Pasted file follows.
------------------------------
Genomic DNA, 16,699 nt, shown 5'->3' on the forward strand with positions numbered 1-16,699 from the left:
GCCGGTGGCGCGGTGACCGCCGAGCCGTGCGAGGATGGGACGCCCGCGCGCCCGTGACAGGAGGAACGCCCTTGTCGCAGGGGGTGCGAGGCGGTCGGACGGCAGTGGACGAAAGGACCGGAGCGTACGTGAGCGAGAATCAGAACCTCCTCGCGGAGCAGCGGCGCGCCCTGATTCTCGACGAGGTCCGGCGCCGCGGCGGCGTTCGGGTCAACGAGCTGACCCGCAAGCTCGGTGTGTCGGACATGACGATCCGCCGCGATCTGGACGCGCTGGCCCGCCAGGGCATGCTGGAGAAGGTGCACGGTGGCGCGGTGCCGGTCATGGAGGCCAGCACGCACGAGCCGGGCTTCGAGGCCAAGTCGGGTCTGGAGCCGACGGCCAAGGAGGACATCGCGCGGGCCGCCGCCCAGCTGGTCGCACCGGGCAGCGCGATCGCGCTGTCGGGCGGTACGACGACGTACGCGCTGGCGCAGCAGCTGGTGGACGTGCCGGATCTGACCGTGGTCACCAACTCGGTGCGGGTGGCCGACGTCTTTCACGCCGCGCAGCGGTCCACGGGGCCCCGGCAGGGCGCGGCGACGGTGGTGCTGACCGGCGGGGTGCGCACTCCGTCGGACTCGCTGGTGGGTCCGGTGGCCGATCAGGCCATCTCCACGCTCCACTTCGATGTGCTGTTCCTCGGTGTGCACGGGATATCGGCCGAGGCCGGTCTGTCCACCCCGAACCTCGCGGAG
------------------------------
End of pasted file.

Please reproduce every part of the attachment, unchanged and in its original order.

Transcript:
Genomic DNA, 16,699 nt, shown 5'->3' on the forward strand with positions numbered 1-16,699 from the left:
GCCGGTGGCGCGGTGACCGCCGAGCCGTGCGAGGATGGGACGCCCGCGCGCCCGTGACAGGAGGAACGCCCTTGTCGCAGGGGGTGCGAGGCGGTCGGACGGCAGTGGACGAAAGGACCGGAGCGTACGTGAGCGAGAATCAGAACCTCCTCGCGGAGCAGCGGCGCGCCCTGATTCTCGACGAGGTCCGGCGCCGCGGCGGCGTTCGGGTCAACGAGCTGACCCGCAAGCTCGGTGTGTCGGACATGACGATCCGCCGCGATCTGGACGCGCTGGCCCGCCAGGGCATGCTGGAGAAGGTGCACGGTGGCGCGGTGCCGGTCATGGAGGCCAGCACGCACGAGCCGGGCTTCGAGGCCAAGTCGGGTCTGGAGCCGACGGCCAAGGAGGACATCGCGCGGGCCGCCGCCCAGCTGGTCGCACCGGGCAGCGCGATCGCGCTGTCGGGCGGTACGACGACGTACGCGCTGGCGCAGCAGCTGGTGGACGTGCCGGATCTGACCGTGGTCACCAACTCGGTGCGGGTGGCCGACGTCTTTCACGCCGCGCAGCGGTCCACGGGGCCCCGGCAGGGCGCGGCGACGGTGGTGCTGACCGGCGGGGTGCGCACTCCGTCGGACTCGCTGGTGGGTCCGGTGGCCGATCAGGCCATCTCCACGCTCCACTTCGATGTGCTGTTCCTCGGTGTGCACGGGATATCGGCCGAGGCCGGTCTGTCCACCCCGAACCTCGCGGAG